He’s all like what punk you wanna tussle?

We learn about our world only by naming its elements. A person with a hundred cats can tell each one apart – so long as they went through the process of naming each one. The Himbu tribe can’t see the difference between colors we’d call blue and green, and they call their sky white, or black – but they can tell minutely different greens apart – all of them having different names in their language. This is part of my ongoing project to expand my own understanding and usage of the googolplex of words available to me – and you!

A dewlap is “a loose fold of skin hanging from the neck of certain animals,” and is present in dogs, lizards, cattle, according to wikipedia, “as well as cracids and some guans,” whatever the hell that means. In some cases it is mobile, like with those lizards, and sometimes, like with the wattle of a rooster, it just . . . wattles. Back and forth. While the bird bobs his widdle head.

Really, the wattle is not a true dewlap, which is described as a longitudinal mass of skin hanging beneath the jaw or neck; a wattle is a “caruncle,” another weird if mostly useless word.

And neither is that ominous, pendulous bob of skin which dangles from grandma’s throat a dewlap. But the meaning of “dewlap” has expanded to include these phenomena, and for most of us who are not bird enthusiasts or otherwise zoologically occupied, “grandma’s dangly neck fat” is the most useful use of the word. As in, I used to go around grandma’s a lot until she dropped that mean dewlap around age 70, which now seems to watch me when I walk around the room, or While grandpa’s sleeping in his chair, the cat plays with his dewlap. I suppose that you could use it for roosters and lizards, if you really like: Check out the sweet dewlap on that anole lizard as it expands and contracts as a method of attracting mates or repelling predators!

Dewlap would also be a great name for a character in a satirical novel or play, such as Quintus Dewlap, or Dewlap Dickson; or Sissy and Evangeline, the unsettling Dewlap sisters.

Word number two for today is:

This must mean something, after all

Apophenian.: The experience of seeing meaningful patterns in random or meaningless data.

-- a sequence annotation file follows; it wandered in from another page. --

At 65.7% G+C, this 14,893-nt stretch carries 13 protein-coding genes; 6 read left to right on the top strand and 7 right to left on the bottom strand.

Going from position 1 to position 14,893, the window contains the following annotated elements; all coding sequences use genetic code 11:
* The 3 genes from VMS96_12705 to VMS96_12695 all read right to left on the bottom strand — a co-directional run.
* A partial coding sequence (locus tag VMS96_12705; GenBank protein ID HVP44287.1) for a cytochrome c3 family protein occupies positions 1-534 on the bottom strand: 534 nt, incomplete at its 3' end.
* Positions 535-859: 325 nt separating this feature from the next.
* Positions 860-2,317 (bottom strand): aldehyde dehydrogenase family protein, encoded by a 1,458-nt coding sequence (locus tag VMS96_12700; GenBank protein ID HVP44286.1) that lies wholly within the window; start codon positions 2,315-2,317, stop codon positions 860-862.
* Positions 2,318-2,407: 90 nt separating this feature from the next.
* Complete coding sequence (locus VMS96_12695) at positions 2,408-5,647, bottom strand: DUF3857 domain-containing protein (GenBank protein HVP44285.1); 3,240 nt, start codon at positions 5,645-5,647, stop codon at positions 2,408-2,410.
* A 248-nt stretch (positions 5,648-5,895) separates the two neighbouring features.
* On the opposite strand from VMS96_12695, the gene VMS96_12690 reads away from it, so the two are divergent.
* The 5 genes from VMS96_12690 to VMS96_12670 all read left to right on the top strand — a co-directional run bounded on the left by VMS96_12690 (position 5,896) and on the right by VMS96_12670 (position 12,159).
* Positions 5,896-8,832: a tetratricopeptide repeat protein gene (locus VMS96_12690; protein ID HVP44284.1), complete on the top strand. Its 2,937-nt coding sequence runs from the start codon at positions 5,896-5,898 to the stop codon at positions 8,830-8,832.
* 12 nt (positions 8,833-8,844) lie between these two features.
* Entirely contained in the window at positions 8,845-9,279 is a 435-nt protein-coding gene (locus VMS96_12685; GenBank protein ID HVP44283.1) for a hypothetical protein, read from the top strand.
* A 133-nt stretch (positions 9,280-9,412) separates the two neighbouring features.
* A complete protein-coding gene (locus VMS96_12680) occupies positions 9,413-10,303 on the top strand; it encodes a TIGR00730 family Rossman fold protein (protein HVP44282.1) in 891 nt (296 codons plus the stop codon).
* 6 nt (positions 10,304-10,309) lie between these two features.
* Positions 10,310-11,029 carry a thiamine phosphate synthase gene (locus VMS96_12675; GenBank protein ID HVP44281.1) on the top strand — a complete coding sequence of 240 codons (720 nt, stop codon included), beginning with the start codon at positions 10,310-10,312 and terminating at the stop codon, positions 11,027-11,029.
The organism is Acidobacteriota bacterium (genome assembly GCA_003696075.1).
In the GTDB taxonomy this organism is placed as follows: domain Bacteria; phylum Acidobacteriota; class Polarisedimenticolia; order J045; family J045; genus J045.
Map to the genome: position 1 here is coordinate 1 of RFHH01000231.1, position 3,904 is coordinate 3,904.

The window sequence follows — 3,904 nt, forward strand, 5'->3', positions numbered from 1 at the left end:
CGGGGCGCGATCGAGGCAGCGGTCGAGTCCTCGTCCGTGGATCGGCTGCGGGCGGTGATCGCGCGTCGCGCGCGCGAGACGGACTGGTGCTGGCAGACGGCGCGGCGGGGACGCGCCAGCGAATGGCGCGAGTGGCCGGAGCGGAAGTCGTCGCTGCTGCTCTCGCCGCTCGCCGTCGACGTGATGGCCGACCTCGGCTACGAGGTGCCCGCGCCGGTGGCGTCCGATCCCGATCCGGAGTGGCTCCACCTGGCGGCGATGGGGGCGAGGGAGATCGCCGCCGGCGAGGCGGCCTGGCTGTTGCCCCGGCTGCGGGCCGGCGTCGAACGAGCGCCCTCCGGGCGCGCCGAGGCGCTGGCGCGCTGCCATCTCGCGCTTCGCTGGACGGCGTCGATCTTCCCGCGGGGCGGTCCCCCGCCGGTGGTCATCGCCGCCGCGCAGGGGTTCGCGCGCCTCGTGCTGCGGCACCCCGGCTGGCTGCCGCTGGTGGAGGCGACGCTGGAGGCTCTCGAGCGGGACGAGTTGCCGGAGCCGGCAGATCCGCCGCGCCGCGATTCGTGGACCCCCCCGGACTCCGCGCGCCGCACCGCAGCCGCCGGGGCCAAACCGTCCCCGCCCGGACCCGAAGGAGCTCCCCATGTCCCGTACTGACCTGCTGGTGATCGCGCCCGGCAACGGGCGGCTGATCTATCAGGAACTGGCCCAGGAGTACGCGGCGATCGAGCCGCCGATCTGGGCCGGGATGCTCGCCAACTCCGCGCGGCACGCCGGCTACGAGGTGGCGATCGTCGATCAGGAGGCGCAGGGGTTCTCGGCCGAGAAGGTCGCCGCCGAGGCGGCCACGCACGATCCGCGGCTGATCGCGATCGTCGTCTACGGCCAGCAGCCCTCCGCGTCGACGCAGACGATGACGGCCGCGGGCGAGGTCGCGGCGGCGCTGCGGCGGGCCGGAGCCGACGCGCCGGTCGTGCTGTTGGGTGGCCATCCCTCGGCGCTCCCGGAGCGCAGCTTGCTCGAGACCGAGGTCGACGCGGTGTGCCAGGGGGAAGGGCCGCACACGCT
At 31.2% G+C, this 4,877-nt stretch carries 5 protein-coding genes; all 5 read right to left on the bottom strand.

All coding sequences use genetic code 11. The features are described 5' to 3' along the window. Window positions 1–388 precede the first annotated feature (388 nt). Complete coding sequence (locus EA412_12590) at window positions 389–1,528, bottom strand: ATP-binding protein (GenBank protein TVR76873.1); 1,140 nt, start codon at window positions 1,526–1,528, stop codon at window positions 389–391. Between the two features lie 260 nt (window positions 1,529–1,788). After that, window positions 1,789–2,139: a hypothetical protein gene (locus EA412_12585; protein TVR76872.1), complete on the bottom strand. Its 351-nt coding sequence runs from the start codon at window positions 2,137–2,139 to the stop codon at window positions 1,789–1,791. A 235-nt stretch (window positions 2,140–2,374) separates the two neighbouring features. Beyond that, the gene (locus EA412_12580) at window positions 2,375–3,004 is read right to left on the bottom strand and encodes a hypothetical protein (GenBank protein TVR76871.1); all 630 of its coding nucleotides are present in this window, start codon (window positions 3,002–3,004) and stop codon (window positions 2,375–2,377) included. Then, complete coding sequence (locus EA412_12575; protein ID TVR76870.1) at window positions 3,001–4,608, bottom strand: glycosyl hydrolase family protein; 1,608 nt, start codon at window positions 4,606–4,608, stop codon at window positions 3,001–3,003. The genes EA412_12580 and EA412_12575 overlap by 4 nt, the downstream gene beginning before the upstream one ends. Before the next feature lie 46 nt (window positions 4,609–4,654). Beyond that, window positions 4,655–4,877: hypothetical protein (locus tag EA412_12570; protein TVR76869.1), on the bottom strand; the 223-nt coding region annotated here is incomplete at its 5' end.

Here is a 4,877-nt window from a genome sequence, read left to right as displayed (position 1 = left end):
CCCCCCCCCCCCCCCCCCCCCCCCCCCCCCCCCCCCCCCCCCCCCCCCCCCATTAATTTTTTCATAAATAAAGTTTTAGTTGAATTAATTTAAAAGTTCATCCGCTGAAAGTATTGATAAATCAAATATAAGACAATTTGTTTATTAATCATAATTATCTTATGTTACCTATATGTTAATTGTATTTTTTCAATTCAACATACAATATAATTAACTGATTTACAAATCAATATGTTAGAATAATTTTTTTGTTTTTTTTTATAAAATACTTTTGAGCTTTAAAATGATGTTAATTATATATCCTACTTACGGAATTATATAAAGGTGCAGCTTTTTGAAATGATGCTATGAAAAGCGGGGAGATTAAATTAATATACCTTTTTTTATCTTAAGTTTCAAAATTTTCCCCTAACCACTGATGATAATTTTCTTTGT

What a wonderful little word. I have literally pissed myself with excitement.

In the novel Cosmos by Witolt Gombrowicz, a pair of students are drawn against their wills into an obsessive quest to discover the meaning of a series of probably meaningless indicators, such as a dead bird hung from a string, or a series of marks on the ceiling which line up with a stick lying outside their window, and point in the direction of . . . something. Throughout the novel, the young men continually attempt to steer themselves away from their insane quest and make a good impression on the family that’s hosting them, but again and again they find themselves standing on dining room tables to examine scratches on the ceiling, or wandering around the outside of the house at night.

Gombrowicz is taking a certain human need – the need to find something, somewhere which makes some kind of sense in an otherwise chaotic and silly world – and dragging it out to absurd dimensions, putting a microscope to the pathetic consequences of such passions.

We are all subject to apophenia. It is part of the human condition. Whether people are finding Jesus in a piece of burnt toast (or whatever) or wearing the same pair of boxer shorts every time they give a speech, they are driven by this same mad tendency to fish for meaning in a sea of meaningless – and take control of their lives.

People once thought that left-handed folks were evil, simply because there weren’t many of them. This is clearly false, the result of apophenia, as are things like the ancient Romans’ belief in bird augury. Religion, people’s ideas about supernatural or extraterrestrial phenomena, astrology, atheism, global warming, the concept that Jamie Lee Curtis was born a hermaphrodite, the concept that global warming doesn’t exist, Tarot, etc. may all be the results of apophenia, after all. As is this:

Not a face

We call this a face, but it’s only a few lines and circles put together. Our brains are hardwired to recognize a face everywhere that we think we might see one, either to detect danger or locate friends. A friendly face is one of the nicest things to look at, whether we’re still sticky from the womb or a hundred and sixty five years old. But that doesn’t change the fact that it’s not a face but only a few meaningless lines and dots which put us in mind of a face.

I meant to visit grandma more, but she’s got apophenia, and because I scratch my chin in a certain way while looking at my sister she thinks we’re plotting to kill her. Sasha is clearly an apopheniac: she thinks we all like her because we voted her in as president of the board game club, but the only other candidate has a mephitic aroma.

And to finish off today’s post, some easy and useful nouns:

A dolly llama

Substraten.: A bottom or lower layer (plural: substrata). My boyfriend spends his evenings plumbing the substrate of the internet for bizarre pornography. I try to keep the sink clean, but I cannot cut through the indefatigable substrate of forks, knives, bowls, and liquified food.

Conbobberationn.: A disturbance, a row, a tussle. Down at Grumpy’s we had us a big bloody conbobberation over Obamacare an’ marriage equality, and me an’ Giovanni barely got out afore the cops showed up.

Lamaseryn.: A monastery of lamas (not llamas), usually in Tibet or Mongolia. While hiking the mountains, we spotted a hospitable-looking lamasery couched on a snowy plateau, with little orange-cloaked monks wandering its purlieu.